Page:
After hours of debate, the Hawaii House of Representatives passed a bill Friday night to legalize gay marriage in the state, the New York Times reported. The bill is expected to pass the state Senate and be signed by Gov. Neil Abercrombie in the coming days.
Among several confusing things that happened during the Hawaiian legislature’s debate over the bill, a representative became quite possibly the first openly gay lawmaker to vote against legalizing same-sex marriage. The president of Hawaii’s police union told the state House Judiciary and Finance committees they would have to “kill” him before he’d agree to enforcing a law legalizing gay marriage.
The Times notes the bill’s advancement in Hawaii is a particularly historic milestone: In 1993, three gay couples filed a lawsuit seeking marriage licenses in the state. Hawaii’s Supreme Court ruled in their favor, in what was the first judicial indication of support for same-sex marriage in the country. Congress barred federal recognition of gay marriage in response, but two decades and many judicial battles later, same-sex marriages are recognized in 15 states and Washington D.C.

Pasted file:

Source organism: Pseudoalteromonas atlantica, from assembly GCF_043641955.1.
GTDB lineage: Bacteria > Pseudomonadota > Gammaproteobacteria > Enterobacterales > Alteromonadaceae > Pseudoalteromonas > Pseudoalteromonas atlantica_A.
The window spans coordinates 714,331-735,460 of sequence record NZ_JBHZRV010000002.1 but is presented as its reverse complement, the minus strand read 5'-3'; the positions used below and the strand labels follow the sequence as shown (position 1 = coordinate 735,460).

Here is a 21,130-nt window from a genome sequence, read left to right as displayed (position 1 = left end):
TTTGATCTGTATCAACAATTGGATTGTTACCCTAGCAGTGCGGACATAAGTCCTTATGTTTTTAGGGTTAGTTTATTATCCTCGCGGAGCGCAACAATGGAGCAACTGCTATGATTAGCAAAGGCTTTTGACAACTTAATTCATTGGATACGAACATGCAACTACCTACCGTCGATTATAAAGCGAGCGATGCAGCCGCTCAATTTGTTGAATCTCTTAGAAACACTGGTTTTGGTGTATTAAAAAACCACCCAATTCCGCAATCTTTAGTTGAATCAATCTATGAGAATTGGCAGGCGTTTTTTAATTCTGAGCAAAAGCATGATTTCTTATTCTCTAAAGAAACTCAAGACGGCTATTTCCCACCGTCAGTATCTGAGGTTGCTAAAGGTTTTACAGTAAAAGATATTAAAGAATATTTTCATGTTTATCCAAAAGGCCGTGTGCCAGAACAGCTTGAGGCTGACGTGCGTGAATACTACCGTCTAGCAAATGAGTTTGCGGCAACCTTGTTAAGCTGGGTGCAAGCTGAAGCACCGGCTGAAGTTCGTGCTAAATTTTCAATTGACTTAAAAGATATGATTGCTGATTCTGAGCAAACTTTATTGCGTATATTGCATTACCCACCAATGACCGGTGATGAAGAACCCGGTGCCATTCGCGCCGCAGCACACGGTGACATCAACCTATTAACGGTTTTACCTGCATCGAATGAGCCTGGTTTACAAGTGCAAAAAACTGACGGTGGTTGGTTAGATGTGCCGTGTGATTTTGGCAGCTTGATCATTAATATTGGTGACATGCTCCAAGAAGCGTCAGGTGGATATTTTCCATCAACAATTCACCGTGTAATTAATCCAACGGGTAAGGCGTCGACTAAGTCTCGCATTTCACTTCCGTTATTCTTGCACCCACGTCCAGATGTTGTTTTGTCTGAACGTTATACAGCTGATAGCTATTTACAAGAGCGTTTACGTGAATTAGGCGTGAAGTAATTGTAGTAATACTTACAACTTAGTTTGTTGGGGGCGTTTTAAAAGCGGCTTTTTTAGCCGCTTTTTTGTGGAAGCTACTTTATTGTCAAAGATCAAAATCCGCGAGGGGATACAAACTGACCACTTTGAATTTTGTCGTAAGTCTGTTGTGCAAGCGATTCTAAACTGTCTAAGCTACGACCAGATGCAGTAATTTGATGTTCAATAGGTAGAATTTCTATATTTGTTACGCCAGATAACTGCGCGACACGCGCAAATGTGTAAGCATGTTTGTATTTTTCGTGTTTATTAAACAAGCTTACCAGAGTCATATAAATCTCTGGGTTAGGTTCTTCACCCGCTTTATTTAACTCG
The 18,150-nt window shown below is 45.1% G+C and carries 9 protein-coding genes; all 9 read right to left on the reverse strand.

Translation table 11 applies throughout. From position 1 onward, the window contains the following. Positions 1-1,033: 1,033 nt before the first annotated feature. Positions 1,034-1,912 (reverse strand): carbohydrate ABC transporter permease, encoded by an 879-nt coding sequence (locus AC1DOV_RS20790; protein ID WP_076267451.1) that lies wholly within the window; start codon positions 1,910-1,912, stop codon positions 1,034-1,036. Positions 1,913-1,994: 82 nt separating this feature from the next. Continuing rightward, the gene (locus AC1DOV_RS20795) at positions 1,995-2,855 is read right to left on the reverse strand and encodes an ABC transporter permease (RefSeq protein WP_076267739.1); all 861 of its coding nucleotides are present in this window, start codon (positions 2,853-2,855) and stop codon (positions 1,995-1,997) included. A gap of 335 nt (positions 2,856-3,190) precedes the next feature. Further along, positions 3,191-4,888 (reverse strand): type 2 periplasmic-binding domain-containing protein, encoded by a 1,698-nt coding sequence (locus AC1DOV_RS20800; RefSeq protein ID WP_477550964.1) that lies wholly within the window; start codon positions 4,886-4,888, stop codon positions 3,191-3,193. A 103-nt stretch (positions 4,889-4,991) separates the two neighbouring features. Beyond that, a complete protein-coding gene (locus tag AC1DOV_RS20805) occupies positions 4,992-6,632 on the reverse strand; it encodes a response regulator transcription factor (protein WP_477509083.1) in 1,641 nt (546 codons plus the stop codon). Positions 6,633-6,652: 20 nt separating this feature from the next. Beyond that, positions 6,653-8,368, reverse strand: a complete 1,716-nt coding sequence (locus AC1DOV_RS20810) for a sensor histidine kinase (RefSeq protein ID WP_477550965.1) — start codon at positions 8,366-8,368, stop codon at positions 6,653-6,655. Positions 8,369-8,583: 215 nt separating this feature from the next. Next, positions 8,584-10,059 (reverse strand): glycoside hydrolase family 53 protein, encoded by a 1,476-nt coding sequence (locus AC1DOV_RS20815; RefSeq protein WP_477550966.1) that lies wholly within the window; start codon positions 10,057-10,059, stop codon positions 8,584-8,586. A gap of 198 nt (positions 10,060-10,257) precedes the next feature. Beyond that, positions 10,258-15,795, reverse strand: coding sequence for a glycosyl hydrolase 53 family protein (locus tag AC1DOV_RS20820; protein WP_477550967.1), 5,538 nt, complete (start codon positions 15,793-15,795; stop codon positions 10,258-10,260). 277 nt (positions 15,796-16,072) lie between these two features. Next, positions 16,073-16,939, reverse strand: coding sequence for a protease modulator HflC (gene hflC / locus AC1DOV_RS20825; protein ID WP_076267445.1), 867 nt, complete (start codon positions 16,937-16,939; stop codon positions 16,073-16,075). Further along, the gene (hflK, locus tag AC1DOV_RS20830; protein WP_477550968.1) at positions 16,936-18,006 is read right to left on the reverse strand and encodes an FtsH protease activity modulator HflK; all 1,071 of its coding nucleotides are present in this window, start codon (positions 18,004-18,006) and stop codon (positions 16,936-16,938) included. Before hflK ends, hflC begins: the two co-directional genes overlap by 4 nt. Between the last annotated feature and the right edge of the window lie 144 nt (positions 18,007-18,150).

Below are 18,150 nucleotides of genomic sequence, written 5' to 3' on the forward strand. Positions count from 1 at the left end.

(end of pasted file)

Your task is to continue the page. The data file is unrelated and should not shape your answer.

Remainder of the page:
Zoë Schlanger is Frontpage Editor at TPM. Zoë was a TPM intern in 2011, and prior to returning here she was editor in chief of NYU Local, the alternative independent student news site at NYU. Zoë has interned at places like the Nation, InsideClimate News, The Rachel Maddow Show and Gothamist. She can be reached at firstname.lastname@example.org.